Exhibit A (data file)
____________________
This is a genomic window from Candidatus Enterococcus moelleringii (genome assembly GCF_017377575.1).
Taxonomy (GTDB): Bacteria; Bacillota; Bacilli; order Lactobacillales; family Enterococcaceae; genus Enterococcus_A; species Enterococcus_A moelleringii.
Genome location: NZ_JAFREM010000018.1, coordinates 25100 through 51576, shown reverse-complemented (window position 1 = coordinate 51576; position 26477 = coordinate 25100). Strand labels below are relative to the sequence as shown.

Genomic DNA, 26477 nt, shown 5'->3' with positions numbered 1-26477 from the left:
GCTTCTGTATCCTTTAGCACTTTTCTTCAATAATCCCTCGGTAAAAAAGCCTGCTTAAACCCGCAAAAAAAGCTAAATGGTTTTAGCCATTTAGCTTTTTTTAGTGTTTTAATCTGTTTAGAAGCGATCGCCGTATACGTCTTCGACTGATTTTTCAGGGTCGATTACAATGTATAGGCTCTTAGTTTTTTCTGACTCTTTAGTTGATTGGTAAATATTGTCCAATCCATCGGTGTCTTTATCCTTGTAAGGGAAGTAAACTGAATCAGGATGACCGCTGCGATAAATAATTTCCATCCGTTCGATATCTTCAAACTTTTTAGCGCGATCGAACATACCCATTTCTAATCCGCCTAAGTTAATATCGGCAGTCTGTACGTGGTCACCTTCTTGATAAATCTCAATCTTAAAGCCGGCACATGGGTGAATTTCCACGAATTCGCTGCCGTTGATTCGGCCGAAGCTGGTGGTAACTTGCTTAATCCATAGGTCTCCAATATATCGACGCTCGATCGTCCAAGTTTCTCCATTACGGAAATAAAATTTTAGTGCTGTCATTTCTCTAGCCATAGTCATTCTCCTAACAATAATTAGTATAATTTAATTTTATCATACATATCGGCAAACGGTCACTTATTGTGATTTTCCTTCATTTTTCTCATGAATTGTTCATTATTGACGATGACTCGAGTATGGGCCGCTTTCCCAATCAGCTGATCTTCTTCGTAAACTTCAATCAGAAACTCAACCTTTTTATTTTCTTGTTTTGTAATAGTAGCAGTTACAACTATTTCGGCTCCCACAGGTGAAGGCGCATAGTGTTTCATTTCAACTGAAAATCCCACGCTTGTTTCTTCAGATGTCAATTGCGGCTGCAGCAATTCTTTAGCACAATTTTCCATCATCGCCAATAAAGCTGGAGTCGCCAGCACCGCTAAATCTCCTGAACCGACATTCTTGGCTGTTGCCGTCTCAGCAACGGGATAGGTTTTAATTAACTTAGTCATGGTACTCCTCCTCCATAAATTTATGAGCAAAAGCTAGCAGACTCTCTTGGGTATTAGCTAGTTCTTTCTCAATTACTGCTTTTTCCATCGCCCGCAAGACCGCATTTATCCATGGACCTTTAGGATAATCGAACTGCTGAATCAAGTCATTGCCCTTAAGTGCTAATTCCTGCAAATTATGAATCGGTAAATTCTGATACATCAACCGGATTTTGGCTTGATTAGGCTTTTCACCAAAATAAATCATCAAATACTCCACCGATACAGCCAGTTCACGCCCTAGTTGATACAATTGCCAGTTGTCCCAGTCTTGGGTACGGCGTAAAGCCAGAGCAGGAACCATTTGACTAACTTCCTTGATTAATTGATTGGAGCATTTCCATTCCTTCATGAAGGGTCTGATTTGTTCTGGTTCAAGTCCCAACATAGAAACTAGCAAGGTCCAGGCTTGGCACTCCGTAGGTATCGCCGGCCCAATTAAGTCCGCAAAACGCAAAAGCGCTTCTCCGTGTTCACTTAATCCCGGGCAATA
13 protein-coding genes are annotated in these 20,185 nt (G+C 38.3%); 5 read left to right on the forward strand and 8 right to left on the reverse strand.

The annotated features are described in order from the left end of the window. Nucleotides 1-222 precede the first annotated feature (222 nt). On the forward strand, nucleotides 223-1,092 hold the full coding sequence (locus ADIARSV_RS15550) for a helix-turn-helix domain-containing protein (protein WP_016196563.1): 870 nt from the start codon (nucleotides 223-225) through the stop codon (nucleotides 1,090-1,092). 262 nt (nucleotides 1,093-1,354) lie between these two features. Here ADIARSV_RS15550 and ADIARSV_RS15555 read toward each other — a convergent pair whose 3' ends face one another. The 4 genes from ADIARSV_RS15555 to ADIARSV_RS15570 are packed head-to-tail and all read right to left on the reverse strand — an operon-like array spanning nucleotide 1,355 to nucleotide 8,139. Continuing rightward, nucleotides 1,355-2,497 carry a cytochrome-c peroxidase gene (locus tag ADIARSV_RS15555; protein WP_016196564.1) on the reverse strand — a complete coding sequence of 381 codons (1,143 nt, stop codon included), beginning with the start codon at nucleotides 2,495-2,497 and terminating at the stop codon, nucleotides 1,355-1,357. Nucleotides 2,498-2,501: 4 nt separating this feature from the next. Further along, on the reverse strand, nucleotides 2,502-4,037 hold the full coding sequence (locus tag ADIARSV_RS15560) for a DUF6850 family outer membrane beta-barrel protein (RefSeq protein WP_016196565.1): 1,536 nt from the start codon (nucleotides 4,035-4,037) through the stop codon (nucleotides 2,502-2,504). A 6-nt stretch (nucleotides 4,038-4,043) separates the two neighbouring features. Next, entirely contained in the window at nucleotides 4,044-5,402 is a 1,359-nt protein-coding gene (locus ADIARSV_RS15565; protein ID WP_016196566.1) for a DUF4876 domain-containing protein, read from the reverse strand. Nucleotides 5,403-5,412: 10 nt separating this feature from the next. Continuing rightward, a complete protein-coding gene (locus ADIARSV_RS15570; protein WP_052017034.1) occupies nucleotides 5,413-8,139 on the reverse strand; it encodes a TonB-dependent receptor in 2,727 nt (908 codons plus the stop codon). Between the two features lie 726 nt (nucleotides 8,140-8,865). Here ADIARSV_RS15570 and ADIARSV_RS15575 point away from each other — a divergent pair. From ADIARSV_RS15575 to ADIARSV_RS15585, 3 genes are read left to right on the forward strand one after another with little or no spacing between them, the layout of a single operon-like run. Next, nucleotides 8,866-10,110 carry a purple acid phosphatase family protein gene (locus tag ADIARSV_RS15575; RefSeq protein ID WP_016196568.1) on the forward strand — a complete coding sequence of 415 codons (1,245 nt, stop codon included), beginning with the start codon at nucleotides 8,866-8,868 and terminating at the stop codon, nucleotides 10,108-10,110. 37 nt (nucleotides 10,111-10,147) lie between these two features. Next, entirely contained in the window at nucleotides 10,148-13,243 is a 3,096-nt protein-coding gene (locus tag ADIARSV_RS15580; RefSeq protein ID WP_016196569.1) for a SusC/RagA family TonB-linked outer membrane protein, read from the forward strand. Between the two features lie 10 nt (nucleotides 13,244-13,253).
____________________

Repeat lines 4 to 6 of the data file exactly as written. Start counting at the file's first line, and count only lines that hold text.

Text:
Genomic DNA, 26477 nt, shown 5'->3' with positions numbered 1-26477 from the left:
GCTTCTGTATCCTTTAGCACTTTTCTTCAATAATCCCTCGGTAAAAAAGCCTGCTTAAACCCGCAAAAAAAGCTAAATGGTTTTAGCCATTTAGCTTTTTTTAGTGTTTTAATCTGTTTAGAAGCGATCGCCGTATACGTCTTCGACTGATTTTTCAGGGTCGATTACAATGTATAGGCTCTTAGTTTTTTCTGACTCTTTAGTTGATTGGTAAATATTGTCCAATCCATCGGTGTCTTTATCCTTGTAAGGGAAGTAAACTGAATCAGGATGACCGCTGCGATAAATAATTTCCATCCGTTCGATATCTTCAAACTTTTTAGCGCGATCGAACATACCCATTTCTAATCCGCCTAAGTTAATATCGGCAGTCTGTACGTGGTCACCTTCTTGATAAATCTCAATCTTAAAGCCGGCACATGGGTGAATTTCCACGAATTCGCTGCCGTTGATTCGGCCGAAGCTGGTGGTAACTTGCTTAATCCATAGGTCTCCAATATATCGACGCTCGATCGTCCAAGTTTCTCCATTACGGAAATAAAATTTTAGTGCTGTCATTTCTCTAGCCATAGTCATTCTCCTAACAATAATTAGTATAATTTAATTTTATCATACATATCGGCAAACGGTCACTTATTGTGATTTTCCTTCATTTTTCTCATGAATTGTTCATTATTGACGATGACTCGAGTATGGGCCGCTTTCCCAATCAGCTGATCTTCTTCGTAAACTTCAATCAGAAACTCAACCTTTTTATTTTCTTGTTTTGTAATAGTAGCAGTTACAACTATTTCGGCTCCCACAGGTGAAGGCGCATAGTGTTTCATTTCAACTGAAAATCCCACGCTTGTTTCTTCAGATGTCAATTGCGGCTGCAGCAATTCTTTAGCACAATTTTCCATCATCGCCAATAAAGCTGGAGTCGCCAGCACCGCTAAATCTCCTGAACCGACATTCTTGGCTGTTGCCGTCTCAGCAACGGGATAGGTTTTAATTAACTTAGTCATGGTACTCCTCCTCCATAAATTTATGAGCAAAAGCTAGCAGACTCTCTTGGGTATTAGCTAGTTCTTTCTCAATTACTGCTTTTTCCATCGCCCGCAAGACCGCATTTATCCATGGACCTTTAGGATAATCGAACTGCTGAATCAAGTCATTGCCCTTAAGTGCTAATTCCTGCAAATTATGAATCGGTAAATTCTGATACATCAACCGGATTTTGGCTTGATTAGGCTTTTCACCAAAATAAATCATCAAATACTCCACCGATACAGCCAGTTCACGCCCTAGTTGATACAATTGCCAGTTGTCCCAGTCTTGGGTACGGCGTAAAGCCAGAGCAGGAACCATTTGACTAACTTCCTTGATTAATTGATTGGAGCATTTCCATTCCTTCATGAAGGGTCTGATTTGTTCTGGTTCAAGTCCCAACATAGAAACTAGCAAGGTCCAGGCTTGGCACTCCGTAGGTATCGCCGGCCCAATTAAGTCCGCAAAACGCAAAAGCGCTTCTCCGTGTTCACTTAATCCCGGGCAATA
13 protein-coding genes are annotated in these 20,185 nt (G+C 38.3%); 5 read left to right on the forward strand and 8 right to left on the reverse strand.